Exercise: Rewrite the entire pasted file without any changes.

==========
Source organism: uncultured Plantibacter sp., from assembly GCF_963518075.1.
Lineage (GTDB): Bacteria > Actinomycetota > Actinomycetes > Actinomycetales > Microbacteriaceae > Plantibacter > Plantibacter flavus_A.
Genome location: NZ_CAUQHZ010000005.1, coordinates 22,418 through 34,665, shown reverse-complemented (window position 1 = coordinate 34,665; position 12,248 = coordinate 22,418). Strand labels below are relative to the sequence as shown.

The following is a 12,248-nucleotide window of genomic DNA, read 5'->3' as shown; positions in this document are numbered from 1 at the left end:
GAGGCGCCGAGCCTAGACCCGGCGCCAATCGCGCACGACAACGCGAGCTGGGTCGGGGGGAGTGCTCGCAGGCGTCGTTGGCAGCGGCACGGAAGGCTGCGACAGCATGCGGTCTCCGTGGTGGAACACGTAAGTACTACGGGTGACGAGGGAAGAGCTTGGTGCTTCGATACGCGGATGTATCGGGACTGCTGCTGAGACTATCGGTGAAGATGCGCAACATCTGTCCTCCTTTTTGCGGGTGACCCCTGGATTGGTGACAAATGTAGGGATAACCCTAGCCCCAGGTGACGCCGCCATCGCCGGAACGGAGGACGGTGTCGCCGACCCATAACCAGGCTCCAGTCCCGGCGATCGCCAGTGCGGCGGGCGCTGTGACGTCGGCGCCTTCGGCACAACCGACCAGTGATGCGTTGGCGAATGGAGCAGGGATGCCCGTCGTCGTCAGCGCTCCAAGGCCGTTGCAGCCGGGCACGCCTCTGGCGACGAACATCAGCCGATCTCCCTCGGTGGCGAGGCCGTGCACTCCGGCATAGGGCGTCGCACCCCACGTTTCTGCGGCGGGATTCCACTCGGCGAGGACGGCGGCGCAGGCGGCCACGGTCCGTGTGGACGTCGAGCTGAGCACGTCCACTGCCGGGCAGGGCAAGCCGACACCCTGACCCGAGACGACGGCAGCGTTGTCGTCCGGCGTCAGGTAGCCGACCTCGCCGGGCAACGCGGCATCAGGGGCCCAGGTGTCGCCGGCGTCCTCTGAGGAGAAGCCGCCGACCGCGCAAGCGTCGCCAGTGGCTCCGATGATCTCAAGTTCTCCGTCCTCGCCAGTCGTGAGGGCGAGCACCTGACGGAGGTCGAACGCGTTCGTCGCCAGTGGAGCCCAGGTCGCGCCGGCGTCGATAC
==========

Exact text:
Source organism: uncultured Plantibacter sp., from assembly GCF_963518075.1.
Lineage (GTDB): Bacteria > Actinomycetota > Actinomycetes > Actinomycetales > Microbacteriaceae > Plantibacter > Plantibacter flavus_A.
Genome location: NZ_CAUQHZ010000005.1, coordinates 22,418 through 34,665, shown reverse-complemented (window position 1 = coordinate 34,665; position 12,248 = coordinate 22,418). Strand labels below are relative to the sequence as shown.

The following is a 12,248-nucleotide window of genomic DNA, read 5'->3' as shown; positions in this document are numbered from 1 at the left end:
GAGGCGCCGAGCCTAGACCCGGCGCCAATCGCGCACGACAACGCGAGCTGGGTCGGGGGGAGTGCTCGCAGGCGTCGTTGGCAGCGGCACGGAAGGCTGCGACAGCATGCGGTCTCCGTGGTGGAACACGTAAGTACTACGGGTGACGAGGGAAGAGCTTGGTGCTTCGATACGCGGATGTATCGGGACTGCTGCTGAGACTATCGGTGAAGATGCGCAACATCTGTCCTCCTTTTTGCGGGTGACCCCTGGATTGGTGACAAATGTAGGGATAACCCTAGCCCCAGGTGACGCCGCCATCGCCGGAACGGAGGACGGTGTCGCCGACCCATAACCAGGCTCCAGTCCCGGCGATCGCCAGTGCGGCGGGCGCTGTGACGTCGGCGCCTTCGGCACAACCGACCAGTGATGCGTTGGCGAATGGAGCAGGGATGCCCGTCGTCGTCAGCGCTCCAAGGCCGTTGCAGCCGGGCACGCCTCTGGCGACGAACATCAGCCGATCTCCCTCGGTGGCGAGGCCGTGCACTCCGGCATAGGGCGTCGCACCCCACGTTTCTGCGGCGGGATTCCACTCGGCGAGGACGGCGGCGCAGGCGGCCACGGTCCGTGTGGACGTCGAGCTGAGCACGTCCACTGCCGGGCAGGGCAAGCCGACACCCTGACCCGAGACGACGGCAGCGTTGTCGTCCGGCGTCAGGTAGCCGACCTCGCCGGGCAACGCGGCATCAGGGGCCCAGGTGTCGCCGGCGTCCTCTGAGGAGAAGCCGCCGACCGCGCAAGCGTCGCCAGTGGCTCCGATGATCTCAAGTTCTCCGTCCTCGCCAGTCGTGAGGGCGAGCACCTGACGGAGGTCGAACGCGTTCGTCGCCAGTGGAGCCCAGGTCGCGCCGGCGTCGATAC